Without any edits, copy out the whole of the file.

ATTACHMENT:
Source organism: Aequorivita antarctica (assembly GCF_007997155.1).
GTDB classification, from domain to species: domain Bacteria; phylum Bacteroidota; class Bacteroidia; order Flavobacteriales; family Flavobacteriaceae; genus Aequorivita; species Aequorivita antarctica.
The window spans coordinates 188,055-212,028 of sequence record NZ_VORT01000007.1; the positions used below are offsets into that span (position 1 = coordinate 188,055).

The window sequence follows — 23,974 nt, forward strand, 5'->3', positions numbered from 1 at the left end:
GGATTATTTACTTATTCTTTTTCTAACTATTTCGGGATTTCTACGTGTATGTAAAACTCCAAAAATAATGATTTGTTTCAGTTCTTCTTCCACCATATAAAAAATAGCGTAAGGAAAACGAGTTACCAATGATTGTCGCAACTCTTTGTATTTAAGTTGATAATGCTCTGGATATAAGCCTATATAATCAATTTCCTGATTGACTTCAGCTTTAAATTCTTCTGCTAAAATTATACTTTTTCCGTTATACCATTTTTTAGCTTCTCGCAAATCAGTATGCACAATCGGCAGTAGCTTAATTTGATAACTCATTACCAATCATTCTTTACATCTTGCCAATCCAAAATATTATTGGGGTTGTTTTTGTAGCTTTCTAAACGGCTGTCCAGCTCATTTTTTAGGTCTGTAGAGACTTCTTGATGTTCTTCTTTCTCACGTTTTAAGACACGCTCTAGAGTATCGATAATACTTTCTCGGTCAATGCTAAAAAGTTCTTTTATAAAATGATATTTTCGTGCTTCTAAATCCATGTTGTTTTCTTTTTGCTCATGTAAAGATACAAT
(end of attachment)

Source organism: Aequorivita antarctica (assembly GCF_007997155.1).
GTDB classification, from domain to species: domain Bacteria; phylum Bacteroidota; class Bacteroidia; order Flavobacteriales; family Flavobacteriaceae; genus Aequorivita; species Aequorivita antarctica.
The window spans coordinates 188,055-212,028 of sequence record NZ_VORT01000007.1; the positions used below are offsets into that span (position 1 = coordinate 188,055).

The window sequence follows — 23,974 nt, forward strand, 5'->3', positions numbered from 1 at the left end:
GGATTATTTACTTATTCTTTTTCTAACTATTTCGGGATTTCTACGTGTATGTAAAACTCCAAAAATAATGATTTGTTTCAGTTCTTCTTCCACCATATAAAAAATAGCGTAAGGAAAACGAGTTACCAATGATTGTCGCAACTCTTTGTATTTAAGTTGATAATGCTCTGGATATAAGCCTATATAATCAATTTCCTGATTGACTTCAGCTTTAAATTCTTCTGCTAAAATTATACTTTTTCCGTTATACCATTTTTTAGCTTCTCGCAAATCAGTATGCACAATCGGCAGTAGCTTAATTTGATAACTCATTACCAATCATTCTTTACATCTTGCCAATCCAAAATATTATTGGGGTTGTTTTTGTAGCTTTCTAAACGGCTGTCCAGCTCATTTTTTAGGTCTGTAGAGACTTCTTGATGTTCTTCTTTCTCACGTTTTAAGACACGCTCTAGAGTATCGATAATACTTTCTCGGTCAATGCTAAAAAGTTCTTTTATAAAATGATATTTTCGTGCTTCTAAATCCATGTTGTTTTCTTTTTGCTCATGTAAAGATACAAT